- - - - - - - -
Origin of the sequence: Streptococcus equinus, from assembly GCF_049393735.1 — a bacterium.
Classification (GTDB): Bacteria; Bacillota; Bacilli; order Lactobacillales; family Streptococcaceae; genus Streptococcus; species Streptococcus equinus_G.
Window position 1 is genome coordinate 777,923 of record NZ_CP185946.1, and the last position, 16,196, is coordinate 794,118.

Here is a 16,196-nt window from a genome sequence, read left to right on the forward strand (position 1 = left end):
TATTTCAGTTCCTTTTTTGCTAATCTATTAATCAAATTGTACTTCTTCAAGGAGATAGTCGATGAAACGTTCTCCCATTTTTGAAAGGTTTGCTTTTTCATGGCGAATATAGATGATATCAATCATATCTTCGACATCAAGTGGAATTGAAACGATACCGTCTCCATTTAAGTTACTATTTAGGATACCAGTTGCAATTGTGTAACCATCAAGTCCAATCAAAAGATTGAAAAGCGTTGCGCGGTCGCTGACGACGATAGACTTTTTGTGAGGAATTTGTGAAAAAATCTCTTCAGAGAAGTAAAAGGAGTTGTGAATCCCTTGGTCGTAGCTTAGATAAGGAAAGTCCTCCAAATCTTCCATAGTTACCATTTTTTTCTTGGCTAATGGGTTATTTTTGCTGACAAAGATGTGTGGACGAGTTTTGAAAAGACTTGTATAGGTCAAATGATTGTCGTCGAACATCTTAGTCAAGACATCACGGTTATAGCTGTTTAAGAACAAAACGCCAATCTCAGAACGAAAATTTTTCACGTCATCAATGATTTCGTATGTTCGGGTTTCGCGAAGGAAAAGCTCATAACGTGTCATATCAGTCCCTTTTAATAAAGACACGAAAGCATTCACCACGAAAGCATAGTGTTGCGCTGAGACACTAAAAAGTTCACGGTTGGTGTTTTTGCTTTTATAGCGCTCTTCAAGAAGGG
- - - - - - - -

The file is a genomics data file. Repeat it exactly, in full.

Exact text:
Origin of the sequence: Streptococcus equinus, from assembly GCF_049393735.1 — a bacterium.
Classification (GTDB): Bacteria; Bacillota; Bacilli; order Lactobacillales; family Streptococcaceae; genus Streptococcus; species Streptococcus equinus_G.
Window position 1 is genome coordinate 777,923 of record NZ_CP185946.1, and the last position, 16,196, is coordinate 794,118.

Here is a 16,196-nt window from a genome sequence, read left to right on the forward strand (position 1 = left end):
TATTTCAGTTCCTTTTTTGCTAATCTATTAATCAAATTGTACTTCTTCAAGGAGATAGTCGATGAAACGTTCTCCCATTTTTGAAAGGTTTGCTTTTTCATGGCGAATATAGATGATATCAATCATATCTTCGACATCAAGTGGAATTGAAACGATACCGTCTCCATTTAAGTTACTATTTAGGATACCAGTTGCAATTGTGTAACCATCAAGTCCAATCAAAAGATTGAAAAGCGTTGCGCGGTCGCTGACGACGATAGACTTTTTGTGAGGAATTTGTGAAAAAATCTCTTCAGAGAAGTAAAAGGAGTTGTGAATCCCTTGGTCGTAGCTTAGATAAGGAAAGTCCTCCAAATCTTCCATAGTTACCATTTTTTTCTTGGCTAATGGGTTATTTTTGCTGACAAAGATGTGTGGACGAGTTTTGAAAAGACTTGTATAGGTCAAATGATTGTCGTCGAACATCTTAGTCAAGACATCACGGTTATAGCTGTTTAAGAACAAAACGCCAATCTCAGAACGAAAATTTTTCACGTCATCAATGATTTCGTATGTTCGGGTTTCGCGAAGGAAAAGCTCATAACGTGTCATATCAGTCCCTTTTAATAAAGACACGAAAGCATTCACCACGAAAGCATAGTGTTGCGCTGAGACACTAAAAAGTTCACGGTTGGTGTTTTTGCTTTTATAGCGCTCTTCAAGAAGGG